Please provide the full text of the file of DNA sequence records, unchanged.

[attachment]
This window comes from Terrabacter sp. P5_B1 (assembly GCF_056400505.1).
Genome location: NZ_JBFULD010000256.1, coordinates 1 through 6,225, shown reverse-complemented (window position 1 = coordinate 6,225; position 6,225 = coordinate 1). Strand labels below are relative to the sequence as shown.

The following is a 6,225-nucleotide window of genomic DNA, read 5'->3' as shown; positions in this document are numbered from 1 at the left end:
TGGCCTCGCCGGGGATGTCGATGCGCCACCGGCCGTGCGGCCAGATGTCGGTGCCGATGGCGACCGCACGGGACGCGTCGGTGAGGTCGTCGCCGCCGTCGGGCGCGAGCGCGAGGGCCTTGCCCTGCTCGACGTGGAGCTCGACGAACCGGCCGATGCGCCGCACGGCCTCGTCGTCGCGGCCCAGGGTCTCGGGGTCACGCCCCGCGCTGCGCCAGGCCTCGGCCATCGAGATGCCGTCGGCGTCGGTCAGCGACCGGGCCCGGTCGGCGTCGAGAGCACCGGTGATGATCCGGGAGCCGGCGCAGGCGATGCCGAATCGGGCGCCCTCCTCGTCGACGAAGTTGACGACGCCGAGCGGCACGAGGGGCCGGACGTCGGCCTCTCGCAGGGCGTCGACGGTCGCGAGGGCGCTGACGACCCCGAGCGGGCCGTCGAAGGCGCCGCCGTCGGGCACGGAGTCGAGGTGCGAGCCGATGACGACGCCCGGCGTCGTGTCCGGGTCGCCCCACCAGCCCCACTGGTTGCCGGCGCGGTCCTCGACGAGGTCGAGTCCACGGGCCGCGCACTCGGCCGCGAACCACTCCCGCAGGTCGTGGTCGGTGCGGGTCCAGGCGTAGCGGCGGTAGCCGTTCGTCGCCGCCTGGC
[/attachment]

This window comes from Terrabacter sp. P5_B1 (assembly GCF_056400505.1).
Genome location: NZ_JBFULD010000256.1, coordinates 1 through 6,225, shown reverse-complemented (window position 1 = coordinate 6,225; position 6,225 = coordinate 1). Strand labels below are relative to the sequence as shown.

The following is a 6,225-nucleotide window of genomic DNA, read 5'->3' as shown; positions in this document are numbered from 1 at the left end:
TGGCCTCGCCGGGGATGTCGATGCGCCACCGGCCGTGCGGCCAGATGTCGGTGCCGATGGCGACCGCACGGGACGCGTCGGTGAGGTCGTCGCCGCCGTCGGGCGCGAGCGCGAGGGCCTTGCCCTGCTCGACGTGGAGCTCGACGAACCGGCCGATGCGCCGCACGGCCTCGTCGTCGCGGCCCAGGGTCTCGGGGTCACGCCCCGCGCTGCGCCAGGCCTCGGCCATCGAGATGCCGTCGGCGTCGGTCAGCGACCGGGCCCGGTCGGCGTCGAGAGCACCGGTGATGATCCGGGAGCCGGCGCAGGCGATGCCGAATCGGGCGCCCTCCTCGTCGACGAAGTTGACGACGCCGAGCGGCACGAGGGGCCGGACGTCGGCCTCTCGCAGGGCGTCGACGGTCGCGAGGGCGCTGACGACCCCGAGCGGGCCGTCGAAGGCGCCGCCGTCGGGCACGGAGTCGAGGTGCGAGCCGATGACGACGCCCGGCGTCGTGTCCGGGTCGCCCCACCAGCCCCACTGGTTGCCGGCGCGGTCCTCGACGAGGTCGAGTCCACGGGCCGCGCACTCGGCCGCGAACCACTCCCGCAGGTCGTGGTCGGTGCGGGTCCAGGCGTAGCGGCGGTAGCCGTTCGTCGCCGCCTGGC